This week Britain remembers the 200th anniversary of the death of Jane Austen, one of the most well loved and best respected writers. I remember my first full Austen, ‘Pride and Prejudice’, and my surprise that this book was actually ‘readable’; it was approachable, riveting, funny and relevant.
Earlier, I had read an abridged version of ‘Mansfield Park’ that my sister-in-law’s parents had sent me from England. It was in a Christmas annual. I read the annual, but especially that book, repeatedly. I was captivated by the trials of Fanny Price, and the twists and turns of the Bertram family and the secondary characters.
Jane Austen is cited as being the first feminist writer, but as Devoney Looser of the Los Angeles Review of Books urges, ‘you have to compare her characters.’ Fanny Price, in ‘Sense and Sensibility‘ was caught in virtual feminine servitude, while in ‘Pride and Prejudice‘ Elizabeth Bennett dared to assert herself, think and learn. Devoney Looser suggests Jane Austen is a ‘safe, feminist rebel’.
The publication, earlier this year, of ‘Goodnight Stories for Rebel Girls’ by Elena Favilli and Francesca Cavallo, was accompanied by a much-viewed video. It showed librarians removing titles from a children’s library shelves that were written by men or featured male heroes. Like other viewers, I was offended that so few books with female authors and protagonists remained. However, nearly two months into Bookwagon, and I take issue with the authors’ message.
- It should not be a battle. We learn from each other. Gender is not a war;
- Female writers are not underrepresented in children’s literature;
- Female protagonists are not underrepresented in children’s literature;
- There is no male hierarchy when it comes to heroes/heroines in quality children’s literature.
Further, I realise Bookwagon books frequently feature heroes/heroines who realise their strengths during their story, and we accompany them on that quest. Often, these protagonists do not work alone, but are supported by clever, championing collaborators.
Shortly a new £10.00 note with a photoshopped image of Jane Austen will be part of British currency. The woman who suggested Jane Austen deserved this role in our lives, received death threats for this recommendation.
Jenny Colgan, gentle writer of ‘Polly and the Puffin’ received a tirade of abuse when she appeared on Radio 5 Live to discuss the revelation of Jodie Whittaker as the first female ‘Doctor Who‘. Jenny, who has penned storylines for the series, was left staggered the level of anger. https://www.youtube.com/watch?v=q1IczjLYCIM
I suggest that the quality of children’s literature that abounds in Britain and internationally, must be accessible to all children. They need to be immersed in books and love reading. They deserve properly funded, professionally staffed local libraries and quality, independent bookshops, with booksellers who love and know their books.
Reading widely and well, through a range of situations with a variety of protagonists, written by many different writers, enables children to grow into informed, intelligent, sociable, educated citizens. As Jane Austen said, ‘The person, be it gentleman or lady, who has not pleasure in a good novel, must be intolerably stupid.’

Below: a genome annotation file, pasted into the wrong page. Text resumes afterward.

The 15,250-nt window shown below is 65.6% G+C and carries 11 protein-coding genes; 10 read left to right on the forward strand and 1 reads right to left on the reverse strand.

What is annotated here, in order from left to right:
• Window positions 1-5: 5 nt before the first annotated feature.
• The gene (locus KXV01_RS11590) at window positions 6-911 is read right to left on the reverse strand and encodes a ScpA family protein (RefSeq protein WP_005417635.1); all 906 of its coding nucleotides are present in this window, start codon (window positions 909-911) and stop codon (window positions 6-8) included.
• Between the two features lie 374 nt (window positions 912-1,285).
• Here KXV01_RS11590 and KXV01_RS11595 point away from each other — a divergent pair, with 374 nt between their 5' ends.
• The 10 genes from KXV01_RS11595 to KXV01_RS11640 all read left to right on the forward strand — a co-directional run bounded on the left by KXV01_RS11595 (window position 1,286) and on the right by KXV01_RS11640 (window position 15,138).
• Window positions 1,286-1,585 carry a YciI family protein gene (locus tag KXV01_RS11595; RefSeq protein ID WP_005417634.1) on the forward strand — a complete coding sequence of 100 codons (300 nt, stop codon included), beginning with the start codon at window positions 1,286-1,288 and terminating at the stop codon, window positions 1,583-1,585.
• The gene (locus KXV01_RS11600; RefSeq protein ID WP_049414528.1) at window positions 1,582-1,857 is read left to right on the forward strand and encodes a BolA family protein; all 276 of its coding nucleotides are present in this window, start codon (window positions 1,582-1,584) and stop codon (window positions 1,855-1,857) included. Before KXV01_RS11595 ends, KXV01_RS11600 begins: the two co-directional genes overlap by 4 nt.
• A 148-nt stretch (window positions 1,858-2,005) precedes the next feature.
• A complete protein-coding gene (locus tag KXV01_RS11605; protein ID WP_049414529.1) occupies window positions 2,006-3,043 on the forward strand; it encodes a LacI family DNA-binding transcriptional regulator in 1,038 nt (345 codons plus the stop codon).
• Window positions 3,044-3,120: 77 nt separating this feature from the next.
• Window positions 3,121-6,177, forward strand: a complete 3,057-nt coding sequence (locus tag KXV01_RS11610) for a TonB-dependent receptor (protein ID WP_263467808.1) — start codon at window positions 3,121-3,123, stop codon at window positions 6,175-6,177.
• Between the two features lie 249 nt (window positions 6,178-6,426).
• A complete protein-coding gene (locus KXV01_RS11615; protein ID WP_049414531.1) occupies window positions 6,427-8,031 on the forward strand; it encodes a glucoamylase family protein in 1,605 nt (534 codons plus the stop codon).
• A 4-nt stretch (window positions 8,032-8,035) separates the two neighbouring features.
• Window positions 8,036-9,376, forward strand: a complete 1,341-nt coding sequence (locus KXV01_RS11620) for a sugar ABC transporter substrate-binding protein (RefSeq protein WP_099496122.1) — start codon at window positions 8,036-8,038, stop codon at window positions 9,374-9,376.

Meanwhile, we recommend these quality books for reading heroes and heroines (all prize Bookwagon titles):-
‘Little Red and the Very Hungry Lion’ Alex T. Smith
‘How to Find Gold’ Viviane Schwarz http://bookwagon.co.uk/product/how-to-find-gold/
‘Wild’ Emily Hughes http://bookwagon.co.uk/product/wild/
‘Operation Bunny; The Fairy Detective Agency‘ Sally Gardner http://bookwagon.co.uk/product/fairy-detective-agency-operation-bunny/
‘Arthur, High King of Britain‘- Michael Morpurgo (and the other histories, in this wonderful collection) http://bookwagon.co.uk/product/michael-morpurgo-myths-legends-collection/
‘Beetle Boy‘- M.G. Leonard http://bookwagon.co.uk/product/beetle-boy/
‘Cogheart‘- Peter Bunzl http://bookwagon.co.uk/product/cogheart/
‘Wolf Hollow‘- Lauren Wolf http://bookwagon.co.uk/product/wolf-hollow/
‘The Girl Who Walked on Air‘- Emma Carroll http://bookwagon.co.uk/product/girl-walked-air/
‘Flora & Ulysses‘- Kate DiCamillo http://bookwagon.co.uk/product/flora-ulysses/
‘The Mystery of the Clockwork Sparrow‘- Katherine Woodfine (Sinclair Mysteries series) http://bookwagon.co.uk/product/mystery-clockwork-sparrow/
‘Journey to the River Sea’– Eva Ibbotson http://bookwagon.co.uk/product/journey-river-sea/
‘Cowgirl‘- G.R. Gemin http://bookwagon.co.uk/product/cow-girl/
‘Defender of the Realm‘- Mark Huckerby and Nick Ostler http://bookwagon.co.uk/product/defender-of-the-realm/
‘Shackleton’s Journey‘- William Grill http://bookwagon.co.uk/product/shackletons-journey/
‘The Wolves of Currumpaw‘- William Grill http://bookwagon.co.uk/product/the-wolves-of-currumpaw/
‘The Wolf Wilder‘- Katherine Rundell http://bookwagon.co.uk/product/the-wolf-wilder/
‘The Witch’s Boy‘- Kelly Barnhill http://bookwagon.co.uk/product/the-witchs-boy/
‘Mold and the Poison Plot’– Lorraine Gregory http://bookwagon.co.uk/product/mold-poison-plot/
‘The Jamie Drake Equation‘- Christopher Edge http://bookwagon.co.uk/product/jamie-drake-equation/
‘The Apprentice Witch’– James Nichol http://bookwagon.co.uk/product/the-apprentice-witch/
‘Looking at the Stars‘- Jo Cotterill http://bookwagon.co.uk/product/looking-at-the-stars/
‘Maggot Moon‘- Sally Gardner http://bookwagon.co.uk/product/maggot-moon/
‘Orbiting Jupiter‘- Gary D. Schmidt http://bookwagon.co.uk/product/orbiting-jupiter/ ‘Bronnie